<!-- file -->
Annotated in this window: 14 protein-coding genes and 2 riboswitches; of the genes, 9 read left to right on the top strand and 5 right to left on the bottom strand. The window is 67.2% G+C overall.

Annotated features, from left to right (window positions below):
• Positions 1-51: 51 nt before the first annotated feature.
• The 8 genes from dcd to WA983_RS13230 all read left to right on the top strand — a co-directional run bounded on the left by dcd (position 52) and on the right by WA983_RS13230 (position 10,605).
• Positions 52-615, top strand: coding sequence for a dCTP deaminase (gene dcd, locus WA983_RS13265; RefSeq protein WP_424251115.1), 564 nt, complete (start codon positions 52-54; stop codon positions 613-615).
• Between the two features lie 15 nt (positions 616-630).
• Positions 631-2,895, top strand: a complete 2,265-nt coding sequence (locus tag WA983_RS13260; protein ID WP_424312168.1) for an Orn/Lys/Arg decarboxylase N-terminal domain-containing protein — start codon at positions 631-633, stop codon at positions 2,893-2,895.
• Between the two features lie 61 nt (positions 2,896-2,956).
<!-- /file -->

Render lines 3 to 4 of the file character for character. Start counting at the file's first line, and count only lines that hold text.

• Positions 1-51: 51 nt before the first annotated feature.
• The 8 genes from dcd to WA983_RS13230 all read left to right on the top strand — a co-directional run bounded on the left by dcd (position 52) and on the right by WA983_RS13230 (position 10,605).